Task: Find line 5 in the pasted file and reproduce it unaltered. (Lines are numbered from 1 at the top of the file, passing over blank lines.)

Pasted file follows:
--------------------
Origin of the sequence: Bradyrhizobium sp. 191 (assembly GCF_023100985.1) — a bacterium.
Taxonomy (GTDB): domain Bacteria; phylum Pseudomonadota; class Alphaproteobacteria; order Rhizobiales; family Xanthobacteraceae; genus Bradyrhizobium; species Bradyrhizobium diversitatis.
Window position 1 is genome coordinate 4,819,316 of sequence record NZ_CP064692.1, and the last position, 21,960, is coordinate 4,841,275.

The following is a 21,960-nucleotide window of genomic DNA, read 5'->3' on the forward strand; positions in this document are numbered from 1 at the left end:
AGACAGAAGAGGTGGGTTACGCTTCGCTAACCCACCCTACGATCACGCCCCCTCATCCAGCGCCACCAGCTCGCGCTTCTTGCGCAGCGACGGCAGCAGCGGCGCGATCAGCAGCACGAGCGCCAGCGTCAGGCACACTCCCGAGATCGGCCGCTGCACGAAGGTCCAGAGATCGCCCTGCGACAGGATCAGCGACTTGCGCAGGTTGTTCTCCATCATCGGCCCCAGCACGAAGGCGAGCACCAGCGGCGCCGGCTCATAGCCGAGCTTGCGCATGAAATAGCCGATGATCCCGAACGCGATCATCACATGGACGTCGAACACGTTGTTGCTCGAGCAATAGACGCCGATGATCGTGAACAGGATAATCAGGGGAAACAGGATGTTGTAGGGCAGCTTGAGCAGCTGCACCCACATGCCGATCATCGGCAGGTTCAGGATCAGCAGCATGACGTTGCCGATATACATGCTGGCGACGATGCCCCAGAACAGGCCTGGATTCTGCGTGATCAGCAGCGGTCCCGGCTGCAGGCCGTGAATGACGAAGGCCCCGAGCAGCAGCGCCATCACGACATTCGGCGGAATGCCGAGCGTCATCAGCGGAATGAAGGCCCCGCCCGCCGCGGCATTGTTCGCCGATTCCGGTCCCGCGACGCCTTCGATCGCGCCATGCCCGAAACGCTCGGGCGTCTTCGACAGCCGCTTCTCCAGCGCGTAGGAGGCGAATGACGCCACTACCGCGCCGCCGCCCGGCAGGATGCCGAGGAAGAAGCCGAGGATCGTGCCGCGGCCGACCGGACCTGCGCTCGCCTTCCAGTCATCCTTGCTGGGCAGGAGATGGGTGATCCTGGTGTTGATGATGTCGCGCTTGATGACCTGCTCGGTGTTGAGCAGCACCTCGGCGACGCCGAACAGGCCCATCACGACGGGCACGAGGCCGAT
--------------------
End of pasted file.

AGACAGAAGAGGTGGGTTACGCTTCGCTAACCCACCCTACGATCACGCCCCCTCATCCAGCGCCACCAGCTCGCGCTTCTTGCGCAGCGACGGCAGCAGCGGCGCGATCAGCAGCACGAGCGCCAGCGTCAGGCACACTCCCGAGATCGGCCGCTGCACGAAGGTCCAGAGATCGCCCTGCGACAGGATCAGCGACTTGCGCAGGTTGTTCTCCATCATCGGCCCCAGCACGAAGGCGAGCACCAGCGGCGCCGGCTCATAGCCGAGCTTGCGCATGAAATAGCCGATGATCCCGAACGCGATCATCACATGGACGTCGAACACGTTGTTGCTCGAGCAATAGACGCCGATGATCGTGAACAGGATAATCAGGGGAAACAGGATGTTGTAGGGCAGCTTGAGCAGCTGCACCCACATGCCGATCATCGGCAGGTTCAGGATCAGCAGCATGACGTTGCCGATATACATGCTGGCGACGATGCCCCAGAACAGGCCTGGATTCTGCGTGATCAGCAGCGGTCCCGGCTGCAGGCCGTGAATGACGAAGGCCCCGAGCAGCAGCGCCATCACGACATTCGGCGGAATGCCGAGCGTCATCAGCGGAATGAAGGCCCCGCCCGCCGCGGCATTGTTCGCCGATTCCGGTCCCGCGACGCCTTCGATCGCGCCATGCCCGAAACGCTCGGGCGTCTTCGACAGCCGCTTCTCCAGCGCGTAGGAGGCGAATGACGCCACTACCGCGCCGCCGCCCGGCAGGATGCCGAGGAAGAAGCCGAGGATCGTGCCGCGGCCGACCGGACCTGCGCTCGCCTTCCAGTCATCCTTGCTGGGCAGGAGATGGGTGATCCTGGTGTTGATGATGTCGCGCTTGATGACCTGCTCGGTGTTGAGCAGCACCTCGGCGACGCCGAACAGGCCCATCACGACGGGCACGAGGCCGAT